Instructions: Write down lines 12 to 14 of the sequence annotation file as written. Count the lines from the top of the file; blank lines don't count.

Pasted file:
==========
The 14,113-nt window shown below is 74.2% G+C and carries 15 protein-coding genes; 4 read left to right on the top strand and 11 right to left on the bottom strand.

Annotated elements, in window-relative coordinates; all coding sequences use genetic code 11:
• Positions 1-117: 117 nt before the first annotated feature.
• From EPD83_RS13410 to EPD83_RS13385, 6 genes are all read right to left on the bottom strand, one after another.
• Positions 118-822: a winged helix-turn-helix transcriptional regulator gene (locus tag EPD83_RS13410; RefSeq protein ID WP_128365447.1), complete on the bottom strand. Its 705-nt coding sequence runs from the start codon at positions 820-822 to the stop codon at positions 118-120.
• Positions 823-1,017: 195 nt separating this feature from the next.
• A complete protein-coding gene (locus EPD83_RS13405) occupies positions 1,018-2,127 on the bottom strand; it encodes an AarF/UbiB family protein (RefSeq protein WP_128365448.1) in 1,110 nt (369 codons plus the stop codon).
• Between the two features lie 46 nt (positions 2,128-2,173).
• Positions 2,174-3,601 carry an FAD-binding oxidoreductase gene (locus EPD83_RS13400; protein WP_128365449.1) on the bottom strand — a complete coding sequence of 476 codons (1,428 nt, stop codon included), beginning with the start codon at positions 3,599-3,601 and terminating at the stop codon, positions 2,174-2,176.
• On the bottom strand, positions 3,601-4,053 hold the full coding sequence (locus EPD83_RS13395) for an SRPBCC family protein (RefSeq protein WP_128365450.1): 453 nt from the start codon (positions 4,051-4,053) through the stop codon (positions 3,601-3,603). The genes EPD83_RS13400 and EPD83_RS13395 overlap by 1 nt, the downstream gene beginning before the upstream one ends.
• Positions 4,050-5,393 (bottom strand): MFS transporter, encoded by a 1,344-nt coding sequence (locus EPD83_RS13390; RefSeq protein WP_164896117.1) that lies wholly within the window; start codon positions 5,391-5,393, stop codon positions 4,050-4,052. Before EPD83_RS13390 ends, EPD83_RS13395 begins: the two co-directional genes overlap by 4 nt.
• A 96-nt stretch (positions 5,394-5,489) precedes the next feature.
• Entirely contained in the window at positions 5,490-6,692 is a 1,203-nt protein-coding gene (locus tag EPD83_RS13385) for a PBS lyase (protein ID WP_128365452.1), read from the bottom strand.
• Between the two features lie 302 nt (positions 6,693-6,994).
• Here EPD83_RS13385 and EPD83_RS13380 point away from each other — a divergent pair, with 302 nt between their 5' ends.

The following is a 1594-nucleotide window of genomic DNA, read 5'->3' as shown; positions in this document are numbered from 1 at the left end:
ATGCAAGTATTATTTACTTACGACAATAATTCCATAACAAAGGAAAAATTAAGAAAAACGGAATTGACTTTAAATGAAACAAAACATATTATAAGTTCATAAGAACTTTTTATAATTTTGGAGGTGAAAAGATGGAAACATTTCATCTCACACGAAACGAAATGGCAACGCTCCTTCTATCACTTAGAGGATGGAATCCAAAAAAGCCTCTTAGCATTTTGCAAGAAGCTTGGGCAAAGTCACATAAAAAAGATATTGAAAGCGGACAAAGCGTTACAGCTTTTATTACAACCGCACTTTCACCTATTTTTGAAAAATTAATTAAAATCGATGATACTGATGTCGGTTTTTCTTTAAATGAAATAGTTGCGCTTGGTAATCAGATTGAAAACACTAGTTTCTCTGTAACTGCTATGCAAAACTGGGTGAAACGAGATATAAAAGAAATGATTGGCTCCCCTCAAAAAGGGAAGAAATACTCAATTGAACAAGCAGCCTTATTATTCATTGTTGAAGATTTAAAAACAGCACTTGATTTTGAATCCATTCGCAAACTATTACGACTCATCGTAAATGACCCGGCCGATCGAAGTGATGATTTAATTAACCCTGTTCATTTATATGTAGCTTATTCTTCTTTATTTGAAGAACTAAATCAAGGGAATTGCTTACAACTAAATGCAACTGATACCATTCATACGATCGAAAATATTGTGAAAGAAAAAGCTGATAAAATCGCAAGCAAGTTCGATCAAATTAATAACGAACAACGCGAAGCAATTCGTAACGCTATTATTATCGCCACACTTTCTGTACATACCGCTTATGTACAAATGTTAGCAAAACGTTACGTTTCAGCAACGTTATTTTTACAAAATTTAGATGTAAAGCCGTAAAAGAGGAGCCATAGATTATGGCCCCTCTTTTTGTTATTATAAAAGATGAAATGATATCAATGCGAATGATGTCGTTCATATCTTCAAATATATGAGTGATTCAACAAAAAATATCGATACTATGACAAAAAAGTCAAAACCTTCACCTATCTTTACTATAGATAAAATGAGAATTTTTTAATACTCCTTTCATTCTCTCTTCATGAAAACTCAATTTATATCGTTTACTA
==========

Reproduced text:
• A 96-nt stretch (positions 5,394-5,489) precedes the next feature.
• Entirely contained in the window at positions 5,490-6,692 is a 1,203-nt protein-coding gene (locus tag EPD83_RS13385) for a PBS lyase (protein ID WP_128365452.1), read from the bottom strand.
• Between the two features lie 302 nt (positions 6,693-6,994).